The Blaine Game: Mother and Her Sons Officiate Lacrosse Games Together

PHOTO COURTESY OF BLAINE FAMILY


This article appears in the September/October edition of USA Lacrosse Magazine. Join our momentum.

Gordon Corsetti is a lacrosse official, author, public speaker and advocate for suicide prevention and mental health awareness. He speaks to the unique human ability to change our minds, and shows how to use tools to accomplish that change. Corsetti writes regularly at mentallyagile.com.

You may be right, Coach, but we’re both 40 yards away. I don’t think we can be certain, and my partner making the call was right next to the play.

Officials bent on improving constantly hunt for better ways to interact with coaches. We expect to learn from those more experienced. And while it’s rare that newer officials will craft exceptional responses, it’s even more so when that official happens to be your son.

Karen Blaine, a women’s lacrosse official since 2004 and current USA Lacrosse clinician from Kutztown, Pa., heard those words from her 22-year old son, Jonathan, and immediately thought, “I’m stealing those!”

A proud mom moment, for sure, as Blaine had spent the past few years tutoring Jonathan and her younger son, Jason, on the expectations for a confident and capable women’s game official. An even prouder mom moment came just a few months before at a USA Lacrosse Officials Player Academy.

“Your sons are such nice and courteous people,” relayed one of the raters as she told Blaine that Jonathan and Jason earned their Level 2 certifications.

Blaine beamed with delight. Not only had her sons demonstrated the skills to earn their certification, her fellow raters confirmed that her sons were good men off the field, too. With their Level 2 certifications, mom and sons could work tournaments together. When COVID-19 restrictions eased, that’s exactly what they did.

This summer, Blaine and her two sons traveled around Pennsylvania working games, sharing laughs and learning from one another. You might think Blaine, as the most experienced, would lead all the games as the head official. Instead, she gave her sons the reins and went along for the ride, excited to witness their approach to challenging situations.

Officiating lacrosse, always a way for Blaine to challenge herself, became a vehicle for teaching her sons how to be respectful men, while deepening the connection between them all. “How neat is it when your kids know you as a person, and not just as their parent?” she said.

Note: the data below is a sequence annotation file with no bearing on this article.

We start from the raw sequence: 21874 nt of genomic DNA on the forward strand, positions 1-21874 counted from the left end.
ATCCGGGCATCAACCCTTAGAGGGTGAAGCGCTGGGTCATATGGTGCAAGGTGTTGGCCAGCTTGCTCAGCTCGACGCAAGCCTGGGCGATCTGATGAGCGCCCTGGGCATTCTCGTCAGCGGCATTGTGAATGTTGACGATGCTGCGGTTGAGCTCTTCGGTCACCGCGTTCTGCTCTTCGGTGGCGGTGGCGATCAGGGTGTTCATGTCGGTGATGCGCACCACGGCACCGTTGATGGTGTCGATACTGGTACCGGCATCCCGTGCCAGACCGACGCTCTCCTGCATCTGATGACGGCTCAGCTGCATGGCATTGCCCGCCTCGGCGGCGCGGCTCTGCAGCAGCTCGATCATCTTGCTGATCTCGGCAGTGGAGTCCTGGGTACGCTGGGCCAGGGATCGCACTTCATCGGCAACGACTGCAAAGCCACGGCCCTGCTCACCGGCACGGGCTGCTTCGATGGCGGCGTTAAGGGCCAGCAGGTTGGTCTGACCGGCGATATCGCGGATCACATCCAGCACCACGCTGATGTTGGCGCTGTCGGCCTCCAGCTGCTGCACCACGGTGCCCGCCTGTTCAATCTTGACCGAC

The desire to reach for high standards was ingrained in Blaine by her parents, both of whom were in the Air Force, and drives her in her roles as an official, personal trainer, sales consultant and podcaster. With Mike Johnson, she cohosts the podcast “Layers of Lax,” available on multiple streaming platforms, where they dig deep into the many ways officials can exceed expectations.







MECHANICS 

  • Fast signals may be accurate, but they may also be hard to understand.

  • Take a breath, slow down and hold those signals for an extra few moments.

  • Be big; everyone needs to see the message.

RULES 

  • There’s a right way and a wrong way, and sometimes it’s gray.

  • No official can do right by the game without knowing the rules, and every official has an obligation to do right by the game.

  • Dig into your rule book every day. Question and confirm your knowledge.

GAME MANAGEMENT 

  • If the game is going in the right direction, we don’t always have to demonstrate the right call.

  • Consider a defender’s toe on the restraining line while the ball is in the attack’s critical scoring area. The official has the discretion to call offside, but is this offside impacting play? If called, the crew must give the attack the ball at the 12-meter and clear the lane to the goal. Quite an unfair response to a toe on the line.

  • Talk to the player: “Hey, watch your feet.” If you get attitude, remember that the strong game manager does not get pulled into a power play. Try responding: “You all are playing great. Please don’t give me a reason to interfere.”

  • The strong game manager sees the bigger game and does not put a whistle on inconsequential errors that disrupt the flow of the game and the pace of play.   

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